An Examination of Radiation Workers at Chornobyl and Residents of Slavutych, Ukraine for Effects of Exposure to Chornobyl Fallout

Brenda E. Rodgers1,2 and Laura K. Baker2 1Department of Biological Sciences Texas Tech University, 2Department of Family Medicine Texas Tech University Health Sciences Center, Lubbock, TX, 79409, USA





In October of 1999, a study was conducted on the following four groups: 1) liquidators of the Chornobyl accident (directly involved in the accident cleanup), 2) Ukrainian scientists that have carried out research in the 30km Exclusion Zone, 3) U.S. scientists, who have worked in the Exclusion zone, and 4) residents of Slavutych, Ukraine, with no occupational exposure to the Chornobyl fallout. Documented radiation doses ranged from 25 to 280 mSv in the Liquidator group and 0.21 to 1.75 mSv in the U.S. research group. Each subject was given a complete physical exam and a whole body count of gamma radiation levels. Each participant answered detailed health and radiation exposure history questionnaires. Blood and urine samples were obtained for chemical analyses. Blood smears were examined for differential lymphocyte and micronucleus counts. Analysis of blood samples indicates no evidence of thyroid disease in any group. In Ukrainian subjects, white blood cell counts were lower and mean corpuscular volumes were higher than in the U.S. researchers, but there was no significant difference among groups. Micronucleus (MN) frequencies were significantly elevated (c 2, p<0.005) in all experimental groups when compared to the reference group from Slavutych. From this preliminary study, we cannot unambiguously determine whether the observed increase in MN erythrocytes were the direct result of exposure to radiation, some unknown confounding factor, or a synergistic interaction between these. Further study of a larger cohort is needed to determine if these chromosomal aberrations are stable and truly indicative of any long-term health risk of exposure to the fallout from Chornobyl.


Blood samples analyzed

32 hematological variables, thyroid function, blood chemistry, MN assay


Normal leukocyte counts and morphology Normal TSH levels

MN counts significantly elevated in all exposed groups



Physical exam

Blood pressure/pulse





Weinberg et al., 1995. JAMA 274(5):408-412



No enlarged thyroids

No cataracts

No evidence of tumors

No chronic disease states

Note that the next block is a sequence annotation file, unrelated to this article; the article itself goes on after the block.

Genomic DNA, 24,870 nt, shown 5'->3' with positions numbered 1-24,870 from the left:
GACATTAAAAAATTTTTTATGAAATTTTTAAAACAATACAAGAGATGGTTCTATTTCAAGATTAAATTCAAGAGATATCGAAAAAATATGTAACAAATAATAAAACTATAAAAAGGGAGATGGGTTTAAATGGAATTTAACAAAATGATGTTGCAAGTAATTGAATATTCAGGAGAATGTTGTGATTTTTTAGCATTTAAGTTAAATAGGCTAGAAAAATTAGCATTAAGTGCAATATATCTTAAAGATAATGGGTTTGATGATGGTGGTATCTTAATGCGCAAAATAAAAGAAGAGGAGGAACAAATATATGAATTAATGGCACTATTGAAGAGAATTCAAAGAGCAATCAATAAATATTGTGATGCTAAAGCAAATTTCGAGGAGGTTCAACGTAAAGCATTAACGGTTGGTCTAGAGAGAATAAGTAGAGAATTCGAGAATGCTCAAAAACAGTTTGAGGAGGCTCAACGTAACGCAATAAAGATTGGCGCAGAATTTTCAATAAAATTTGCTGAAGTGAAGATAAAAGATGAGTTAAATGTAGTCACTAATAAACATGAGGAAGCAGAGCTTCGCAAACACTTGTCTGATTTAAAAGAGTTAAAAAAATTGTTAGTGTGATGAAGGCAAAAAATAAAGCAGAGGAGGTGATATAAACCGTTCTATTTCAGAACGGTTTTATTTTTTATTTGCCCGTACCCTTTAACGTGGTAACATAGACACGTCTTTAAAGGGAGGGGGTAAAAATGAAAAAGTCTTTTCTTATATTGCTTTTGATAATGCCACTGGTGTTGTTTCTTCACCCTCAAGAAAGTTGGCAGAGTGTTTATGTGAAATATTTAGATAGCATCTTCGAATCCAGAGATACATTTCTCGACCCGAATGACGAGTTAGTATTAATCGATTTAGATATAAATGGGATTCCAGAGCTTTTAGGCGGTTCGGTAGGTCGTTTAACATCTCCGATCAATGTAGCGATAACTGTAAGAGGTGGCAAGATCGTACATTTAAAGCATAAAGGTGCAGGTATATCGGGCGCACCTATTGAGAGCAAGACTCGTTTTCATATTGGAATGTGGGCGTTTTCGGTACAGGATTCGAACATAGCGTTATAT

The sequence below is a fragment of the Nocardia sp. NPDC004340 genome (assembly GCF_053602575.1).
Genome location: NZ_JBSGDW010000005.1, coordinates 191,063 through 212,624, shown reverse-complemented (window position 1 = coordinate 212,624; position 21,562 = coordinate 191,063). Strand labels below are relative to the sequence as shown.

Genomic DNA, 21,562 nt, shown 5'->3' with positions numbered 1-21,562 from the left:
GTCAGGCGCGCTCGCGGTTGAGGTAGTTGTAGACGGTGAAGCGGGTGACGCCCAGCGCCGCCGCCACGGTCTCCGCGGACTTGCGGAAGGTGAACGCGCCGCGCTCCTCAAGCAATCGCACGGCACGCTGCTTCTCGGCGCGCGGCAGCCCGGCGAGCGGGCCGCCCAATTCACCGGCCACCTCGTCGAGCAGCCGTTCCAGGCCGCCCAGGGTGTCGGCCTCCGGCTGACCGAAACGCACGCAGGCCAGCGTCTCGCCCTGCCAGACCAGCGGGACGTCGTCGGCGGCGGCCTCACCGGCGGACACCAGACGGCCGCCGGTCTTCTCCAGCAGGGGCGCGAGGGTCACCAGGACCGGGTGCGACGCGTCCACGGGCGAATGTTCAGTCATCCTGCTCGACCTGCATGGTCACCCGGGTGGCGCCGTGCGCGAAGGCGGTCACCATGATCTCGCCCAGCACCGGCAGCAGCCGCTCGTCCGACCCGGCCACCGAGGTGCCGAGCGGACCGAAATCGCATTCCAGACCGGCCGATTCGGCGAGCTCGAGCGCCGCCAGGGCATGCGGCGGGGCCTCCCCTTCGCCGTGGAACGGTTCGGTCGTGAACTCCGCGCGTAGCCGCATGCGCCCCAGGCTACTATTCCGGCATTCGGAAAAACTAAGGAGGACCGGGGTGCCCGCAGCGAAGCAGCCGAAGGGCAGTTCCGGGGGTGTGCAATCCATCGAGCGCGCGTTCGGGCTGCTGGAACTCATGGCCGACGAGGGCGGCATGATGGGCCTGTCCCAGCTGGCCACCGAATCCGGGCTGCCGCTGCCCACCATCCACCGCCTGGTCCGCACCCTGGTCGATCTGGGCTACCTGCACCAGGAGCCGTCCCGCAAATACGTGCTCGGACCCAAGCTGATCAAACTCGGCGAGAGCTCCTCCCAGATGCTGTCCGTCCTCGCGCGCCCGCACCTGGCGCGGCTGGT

Highest counts were observed in those recently exposed to the exclusion zone OR those with the highest magnitude of exposure.

Data suggest a linear relationship between time since first exposure and magnitude of exposure.

Due to the limitations of this pilot study (small sample size and a single sample) we cannot conclude from these data whether the observed increases in MN are the direct result of exposure to radiation. However, no correlation was observed between MN frequency and confounders analyzed (age, diet, smoking, etc.)

We were able to determine the feasibility of conducting such research in Ukraine and future research projects will include an expanded, long- term study of this cohort

Mean percent micronuclei (MN). 10,000 erythrocytes per individual were examined . The reference group is comprised of residents of Slavutych, Ukraine. The study groups have been occupationally exposed to Chornobyl radiation.

R= reference population (N=11), UR = Ukrainian research group (N=10), L = Liquidators (N=10), US = U.S. research group (N=7).


Subjects Recruited by International Radioecology Laboratory:

Matched in age, gender and smoking habits

Health history questionnaire

Exposure history questionnaire

Dosimetry records

Whole body count at CNPP

Study Groups


Residents of Slavutych, Ukraine – no occupational exposure (N=11)

Liquidators – each with > 25mSv occupational exposure (N=10)

Ukrainian Researchers – conducting research within the Exclusion Zone (N=10)

U.S. Researchers – conducting research within the Exclusion Zone (N=7)


X Age

Occupational Exposure

Whole Body Count


Dr. Robert Baker (TTU)

Dr. Ronald Chesser (TTU)

Dr. Mikhail Bondarkov (IRL)

Dr. Anatoly Nosovsky (SLRT)

Dr. O.A. Martynova

T. Dyma (Ukrainian nurse pictured)

A.S. Veremetsky (ChNPP)

N.G. Povernova (ChNPP)

N.I. Drapey (ChNPP)

Texas GAP Analysis Program (TTU)

Slavutich 42 none (32-42 µCi; N=4)
Liquidators 44 (25-280 mSv) (46 µCi; N=1)
Ukrainian 44 no records available (21-156 µCi; N=5)
U.S. 46 (0.02-1.75 mSv) ~

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